Sheriff candidates talk jail expansion, drugs during public forum April 17


From left, Hamilton County Sheriff’s Office candidates Eddie Moore, Dennis Quakenbush, Mitch Russell and Bill Clifford answer questions during a public forum held in Noblesville April 17. (Photo by Anna Skinner)

More than 100 Hamilton County residents heard firsthand how candidates Eddie Moore, Dennis Quakenbush, Mitch Russell and Bill Clifford would handle various topics if elected sheriff.

Three candidates work for the sheriff’s office. Moore is a squad commander on the patrol division; Quakenbush is captain of the patrol division; and Clifford is a sergeant. Russell works as chief of security for Riverview Health.

Abdul-Hakim Shabazz moderated the event and asked if the sheriff’s department needed more financial resources to keep up with county growth, along with questions about the candidates’ thoughts on school safety, the opioid epidemic and more.

Quakenbush said tax dollars were very important to him and that his background in business equips him for handling the department’s financial resources.

‘We all want the best services we can have at the best value,” he said.

Clifford said asking citizens for more money isn’t a smart move, and that existing resources could be redirected within the department.

“Certainly, there are things we can do with the things we have. Asking for more from the citizens of Hamilton County isn’t necessarily the best idea,” Clifford said. “Are there resources we can redirect and laser-focus those resources so we can better serve the citizens? I certainly think so.”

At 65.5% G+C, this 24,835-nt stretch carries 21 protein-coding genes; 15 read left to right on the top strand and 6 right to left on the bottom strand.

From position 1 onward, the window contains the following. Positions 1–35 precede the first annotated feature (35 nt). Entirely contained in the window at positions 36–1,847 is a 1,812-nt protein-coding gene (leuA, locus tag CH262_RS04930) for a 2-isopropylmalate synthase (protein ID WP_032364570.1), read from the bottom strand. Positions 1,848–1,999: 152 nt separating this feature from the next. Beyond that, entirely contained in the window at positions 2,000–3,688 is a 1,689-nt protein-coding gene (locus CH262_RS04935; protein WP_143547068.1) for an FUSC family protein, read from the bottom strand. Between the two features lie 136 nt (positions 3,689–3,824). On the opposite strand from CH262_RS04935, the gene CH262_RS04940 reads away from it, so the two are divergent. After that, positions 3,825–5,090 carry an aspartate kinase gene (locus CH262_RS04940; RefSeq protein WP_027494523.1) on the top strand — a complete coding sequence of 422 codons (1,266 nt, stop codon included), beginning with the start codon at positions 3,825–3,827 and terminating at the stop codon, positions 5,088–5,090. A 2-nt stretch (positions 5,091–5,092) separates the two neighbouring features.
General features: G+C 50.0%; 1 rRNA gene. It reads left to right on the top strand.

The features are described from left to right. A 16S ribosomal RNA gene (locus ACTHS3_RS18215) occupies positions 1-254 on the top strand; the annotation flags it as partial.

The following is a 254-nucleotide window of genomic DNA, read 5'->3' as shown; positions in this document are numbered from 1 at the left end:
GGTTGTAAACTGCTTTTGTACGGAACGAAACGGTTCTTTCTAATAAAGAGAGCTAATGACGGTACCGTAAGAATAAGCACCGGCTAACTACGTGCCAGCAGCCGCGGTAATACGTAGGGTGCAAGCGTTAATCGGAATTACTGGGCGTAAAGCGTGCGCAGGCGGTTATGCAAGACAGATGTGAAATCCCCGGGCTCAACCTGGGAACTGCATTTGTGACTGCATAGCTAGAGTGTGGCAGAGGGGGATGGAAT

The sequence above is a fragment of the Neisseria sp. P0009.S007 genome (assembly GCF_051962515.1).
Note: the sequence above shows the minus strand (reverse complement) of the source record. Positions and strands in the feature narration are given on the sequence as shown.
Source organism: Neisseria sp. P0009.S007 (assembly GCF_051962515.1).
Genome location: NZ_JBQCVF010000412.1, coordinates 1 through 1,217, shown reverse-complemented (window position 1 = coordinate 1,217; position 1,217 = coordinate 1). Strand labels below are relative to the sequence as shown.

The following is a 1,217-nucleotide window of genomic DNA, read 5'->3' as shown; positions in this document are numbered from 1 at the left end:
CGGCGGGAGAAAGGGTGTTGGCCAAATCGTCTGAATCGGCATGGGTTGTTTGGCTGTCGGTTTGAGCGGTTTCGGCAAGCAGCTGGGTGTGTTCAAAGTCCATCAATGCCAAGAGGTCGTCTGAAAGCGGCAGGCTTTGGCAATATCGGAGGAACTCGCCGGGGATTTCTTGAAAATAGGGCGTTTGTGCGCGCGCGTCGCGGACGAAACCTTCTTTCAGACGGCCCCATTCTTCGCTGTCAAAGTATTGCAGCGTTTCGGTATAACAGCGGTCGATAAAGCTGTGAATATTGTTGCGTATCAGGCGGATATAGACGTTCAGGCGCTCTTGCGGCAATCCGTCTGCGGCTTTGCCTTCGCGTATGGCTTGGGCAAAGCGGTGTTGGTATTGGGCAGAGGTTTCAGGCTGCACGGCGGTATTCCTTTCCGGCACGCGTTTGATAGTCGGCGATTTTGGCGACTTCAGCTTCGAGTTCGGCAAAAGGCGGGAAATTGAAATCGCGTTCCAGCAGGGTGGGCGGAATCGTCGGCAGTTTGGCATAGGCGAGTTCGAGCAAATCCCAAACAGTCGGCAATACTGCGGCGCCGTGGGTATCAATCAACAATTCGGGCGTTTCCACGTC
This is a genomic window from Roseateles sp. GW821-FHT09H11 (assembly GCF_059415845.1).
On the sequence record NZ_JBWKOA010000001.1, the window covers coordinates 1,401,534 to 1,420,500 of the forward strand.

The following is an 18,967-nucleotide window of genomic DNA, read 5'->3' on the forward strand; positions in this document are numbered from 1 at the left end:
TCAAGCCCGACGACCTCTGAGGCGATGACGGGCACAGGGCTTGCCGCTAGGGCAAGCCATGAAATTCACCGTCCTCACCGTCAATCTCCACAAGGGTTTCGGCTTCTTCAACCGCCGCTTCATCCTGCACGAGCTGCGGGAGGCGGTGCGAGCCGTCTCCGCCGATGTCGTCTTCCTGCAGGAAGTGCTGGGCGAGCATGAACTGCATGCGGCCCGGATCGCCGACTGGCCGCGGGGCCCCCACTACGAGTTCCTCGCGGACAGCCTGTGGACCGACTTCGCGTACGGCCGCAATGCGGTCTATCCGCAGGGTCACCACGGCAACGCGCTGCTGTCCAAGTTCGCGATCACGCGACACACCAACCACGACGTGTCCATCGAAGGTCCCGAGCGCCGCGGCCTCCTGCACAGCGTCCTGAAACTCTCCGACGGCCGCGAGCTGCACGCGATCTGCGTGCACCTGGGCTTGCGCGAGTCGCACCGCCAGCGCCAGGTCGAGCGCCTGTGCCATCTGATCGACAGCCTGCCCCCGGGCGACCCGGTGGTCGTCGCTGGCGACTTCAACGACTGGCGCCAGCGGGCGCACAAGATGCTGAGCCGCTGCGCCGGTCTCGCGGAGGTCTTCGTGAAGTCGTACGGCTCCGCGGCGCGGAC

The Hamilton County Sheriff’s Office has jurisdiction over Hamilton Heights schools. Moore said the most important topic to consider was adequate training with regard to school safety.

“That is the secret to keeping our schools as safe as we possibly can, through training,” Moore said. “That is one place we need to be sending our resources. My squad gets trained because I train them, but not all squads are getting the same training and same opportunities. It is all about the training.”

Through his involvement with Riverview Health, Russell said he’s seen countless opioid overdose victims come through hospital doors and then exit without a follow-up from law enforcement. Although Russell can’t contact law enforcement about overdose victims because of HIPAA rules, he said is running for sheriff to do something about the epidemic.

“I chose to run for sheriff because the heroin epidemic affects everybody, every socioeconomic class,” he said. “I can’t solve the problem, but I’m sure going to put a dent in it because it’s killing our kids and our families.”

A straw poll was planned for the evening but was not conducted. For more, visit


Current Morning Briefing Logo

Stay CURRENT with our daily newsletter (M-F) and breaking news alerts delivered to your inbox for free!

Select list(s) to subscribe to

By submitting this form, you are consenting to receive marketing emails from: Current Publishing, 30 S. Range Line Road, Carmel, IN, 46032, You can revoke your consent to receive emails at any time by using the SafeUnsubscribe® link, found at the bottom of every email. Emails are serviced by Constant Contact